Published on August 9th, 20130
CASLPA Wired: Apps for Auditory-Verbal TherapyBy Kelley Rabjohn, B.Sc., M.Ed., Reg. CASLPO, LSLS Cert. AVTTM Children’s Hospital of Eastern Ontario (CHEO) This article has been republished from the Summer 2013 issue of Communiqué. Please note that this article was originally published when Speech-Language and Audiology Canada (SAC) was called the Canadian Association of Speech-Language Pathologists and Audiologists (CASLPA).
Auditory-verbal therapy (AVT) is the listening and spoken language communication development option for children who have hearing impairment. In AVT, the child, (fit with hearing aids or cochlear implants), and his/her parents attend therapy sessions that focus on coaching the parents as they learn the techniques that optimize the child’s listening potential. The goal is to help the child develop spoken language just like their typically hearing peers. Though most AVTs work with children from 0 – 6, some of us work with children up to 18 years of age.
Jill Bader’s “Top Ten Strategies For Parents” identifies 10 skills that parents need to develop as part of their auditory-verbal lifestyle. Some of these skills are: indicating that you hear a sound; being close and at the child’s level; joint focus; commenting using age/stage appropriate language; and repetition. Another crucial technique is listening precedes seeing. With these skills and techniques in mind, almost any good app can be used in an auditory-verbal manner. For beginning listeners, we recommend that the parents turn off the sound and do the talking for the app, then later, record their voices if that is an option, and even later, use the narrator’s voice.
The Peekaboo Barn app from Night & Day Studios is an excellent first app for very young children. There is a knocking sound while the barn “shakes” alerting the child to listen, then there’s an animal sound from behind the closed doors. After the screen is touched, the doors open and the child sees the animal and hears the sound again. Parents have the option to record their own voice. This app and others like it (Touch and Learn: Peekaboo Vehicles, Peekaboo Zoo, Peekaboo Ocean, Peekaboo Pet Shop) make it easy to adhere to the AVT techniques of listening before seeing, alerting to sound, association of “learning to listen” sound and repetition.
Another app for very young children is the ListenUpBear app from troll in a bowl apps. This app features a woman singing the familiar “The Bear Went Over the Mountain” song but in this case we discover what the bear would hear. The child hears an animal sound and is provided with a choice of four options. AVT techniques/skills: age/stage appropriate language, repetition, use of prosody (the song) and sound identification in a closed set. While ListenUpBear targets the sound identification skill for younger children, What’s That Sound? Learning to Listen and Identify Sounds by Different Roads to Learning, Inc., and the Touch the Sound app from Innovative Mobile apps target this same skill for slightly older children.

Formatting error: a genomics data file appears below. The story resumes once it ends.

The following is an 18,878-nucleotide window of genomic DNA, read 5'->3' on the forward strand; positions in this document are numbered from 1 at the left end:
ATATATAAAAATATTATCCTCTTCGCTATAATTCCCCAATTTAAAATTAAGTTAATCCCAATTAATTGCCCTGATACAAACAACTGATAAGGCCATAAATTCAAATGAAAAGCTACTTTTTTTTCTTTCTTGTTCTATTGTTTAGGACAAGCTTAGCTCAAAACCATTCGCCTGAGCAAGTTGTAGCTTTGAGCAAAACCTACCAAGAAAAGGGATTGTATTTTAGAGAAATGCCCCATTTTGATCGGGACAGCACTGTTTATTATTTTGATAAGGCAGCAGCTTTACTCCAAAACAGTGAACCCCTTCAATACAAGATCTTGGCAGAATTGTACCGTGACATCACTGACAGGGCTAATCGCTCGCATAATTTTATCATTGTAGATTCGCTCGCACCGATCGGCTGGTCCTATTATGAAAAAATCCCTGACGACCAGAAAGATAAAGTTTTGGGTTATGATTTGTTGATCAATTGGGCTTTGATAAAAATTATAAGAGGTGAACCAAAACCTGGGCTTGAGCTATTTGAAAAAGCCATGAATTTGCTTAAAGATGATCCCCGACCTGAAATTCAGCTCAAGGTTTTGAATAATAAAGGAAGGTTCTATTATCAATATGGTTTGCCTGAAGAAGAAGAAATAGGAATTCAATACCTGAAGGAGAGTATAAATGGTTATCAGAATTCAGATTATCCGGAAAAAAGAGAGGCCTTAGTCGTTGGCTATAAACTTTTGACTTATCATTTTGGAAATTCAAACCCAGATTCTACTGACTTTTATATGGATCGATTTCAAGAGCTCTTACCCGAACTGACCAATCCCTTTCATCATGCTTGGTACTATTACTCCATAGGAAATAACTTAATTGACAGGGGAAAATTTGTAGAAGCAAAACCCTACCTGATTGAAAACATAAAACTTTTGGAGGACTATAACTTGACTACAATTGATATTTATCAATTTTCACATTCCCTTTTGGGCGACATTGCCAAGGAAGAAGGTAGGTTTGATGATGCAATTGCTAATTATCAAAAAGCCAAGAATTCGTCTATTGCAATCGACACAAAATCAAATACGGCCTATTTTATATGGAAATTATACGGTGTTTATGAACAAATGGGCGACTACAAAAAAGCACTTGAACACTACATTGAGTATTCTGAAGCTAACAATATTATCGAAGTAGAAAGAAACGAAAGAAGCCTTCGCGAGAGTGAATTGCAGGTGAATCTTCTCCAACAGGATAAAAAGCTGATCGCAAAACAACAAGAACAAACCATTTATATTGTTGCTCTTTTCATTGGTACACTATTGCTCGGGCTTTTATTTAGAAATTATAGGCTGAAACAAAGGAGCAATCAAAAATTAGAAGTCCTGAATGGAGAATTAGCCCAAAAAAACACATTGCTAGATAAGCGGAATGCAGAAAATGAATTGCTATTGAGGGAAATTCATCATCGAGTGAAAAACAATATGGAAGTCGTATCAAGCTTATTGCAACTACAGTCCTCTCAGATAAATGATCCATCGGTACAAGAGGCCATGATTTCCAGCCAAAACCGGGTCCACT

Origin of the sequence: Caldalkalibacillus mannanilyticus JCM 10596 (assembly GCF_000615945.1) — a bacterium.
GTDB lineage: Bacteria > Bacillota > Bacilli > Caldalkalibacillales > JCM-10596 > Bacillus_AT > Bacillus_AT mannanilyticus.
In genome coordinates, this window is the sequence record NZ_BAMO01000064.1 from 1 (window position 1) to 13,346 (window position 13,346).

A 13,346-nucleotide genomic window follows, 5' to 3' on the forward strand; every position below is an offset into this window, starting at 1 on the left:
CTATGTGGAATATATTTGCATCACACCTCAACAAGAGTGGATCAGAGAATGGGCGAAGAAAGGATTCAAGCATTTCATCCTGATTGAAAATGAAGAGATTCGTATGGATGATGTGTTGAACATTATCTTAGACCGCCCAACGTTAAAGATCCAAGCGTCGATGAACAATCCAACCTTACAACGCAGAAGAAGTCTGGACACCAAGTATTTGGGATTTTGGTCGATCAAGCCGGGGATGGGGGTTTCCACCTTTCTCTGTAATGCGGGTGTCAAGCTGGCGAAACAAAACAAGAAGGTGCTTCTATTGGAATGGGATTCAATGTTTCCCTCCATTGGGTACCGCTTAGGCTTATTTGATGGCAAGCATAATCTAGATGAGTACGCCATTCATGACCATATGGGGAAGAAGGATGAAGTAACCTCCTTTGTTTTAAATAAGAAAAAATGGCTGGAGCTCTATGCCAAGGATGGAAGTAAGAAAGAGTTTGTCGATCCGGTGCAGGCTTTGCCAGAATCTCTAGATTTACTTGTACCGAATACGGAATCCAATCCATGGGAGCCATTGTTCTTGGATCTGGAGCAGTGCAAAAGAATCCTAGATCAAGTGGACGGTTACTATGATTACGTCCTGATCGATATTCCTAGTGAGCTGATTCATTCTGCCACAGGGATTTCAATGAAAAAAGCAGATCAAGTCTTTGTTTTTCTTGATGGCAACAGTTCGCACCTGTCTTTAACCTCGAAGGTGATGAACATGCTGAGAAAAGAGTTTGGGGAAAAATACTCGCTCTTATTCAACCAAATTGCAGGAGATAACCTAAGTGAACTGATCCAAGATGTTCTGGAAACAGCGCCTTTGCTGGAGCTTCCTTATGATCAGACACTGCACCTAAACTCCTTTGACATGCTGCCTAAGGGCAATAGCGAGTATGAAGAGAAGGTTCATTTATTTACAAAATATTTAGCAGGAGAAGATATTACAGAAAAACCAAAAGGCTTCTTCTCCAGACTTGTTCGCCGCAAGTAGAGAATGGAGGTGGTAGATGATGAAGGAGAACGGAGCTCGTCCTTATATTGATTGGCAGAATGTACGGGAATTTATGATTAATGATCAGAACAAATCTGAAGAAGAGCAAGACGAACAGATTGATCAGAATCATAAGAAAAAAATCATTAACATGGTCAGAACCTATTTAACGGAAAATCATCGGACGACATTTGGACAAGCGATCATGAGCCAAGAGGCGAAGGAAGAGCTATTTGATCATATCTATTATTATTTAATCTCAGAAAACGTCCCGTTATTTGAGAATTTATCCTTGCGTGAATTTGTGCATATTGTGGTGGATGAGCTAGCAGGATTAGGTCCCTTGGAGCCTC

My Play Home is a terrific app for slightly older children with more advanced listening and language abilities. The app features a house with seven different rooms and five family members. In each room, the child can touch different items to see what happens. The app can be used in so many different ways but commenting and joint attention are the best ways to use it at first. Later it can be used to develop comprehension of sentences containing multiple critical elements. (“Mommy will put on the red dress and then look at herself in the mirror.”)
For older children or adults who read, the ABle app from Advanced Bionics provides practice of words in isolation, words at the end of a phrase, words in the middle of a phrase and two words in a phrase. For each section, there are nine levels of difficulty (words vary by number of syllables, single syllable words with different vowel/consonant variety, words with same initial consonant etc) and the option to listen in quiet or in noise. This app provides excellent focused practice of the listening hierarchy.
Another great resource is the Hope Words app from Cochlear Ltd. This free app has four elements: HOPE TIPS: Learning with Literacy; HOPE Bulletin: Vocabulary Development for Children with Cochlear Implants; HOPE Speech Sounds: A Guide for Parents and Professionals; and HOPE Speech Sounds: Vowels. These resources offer great information for professionals and parents working with children who have hearing loss regardless of the kind of hearing device used.
In conclusion, there are only a handful of apps that are specifically designed for practising listening and most of these apps have a specific focus. The good news is that almost any app that is a “good” app can be used to develop listening and language by applying appropriate auditory-verbal techniques while interacting with the child and the app.
B.Sc., M.Ed, Reg. CASLPO, LSLS, Cert. AVTTM
Children’s Hospital of Eastern Ontario (CHEO)
About the author:
Kelley Rabjohn is a LSLS Certified AVTTM working at The Children’s Hospital of Eastern Ontario (CHEO). Since acquiring her iPad one year ago, Kelley has become obsessed with helping parents use them well with their children.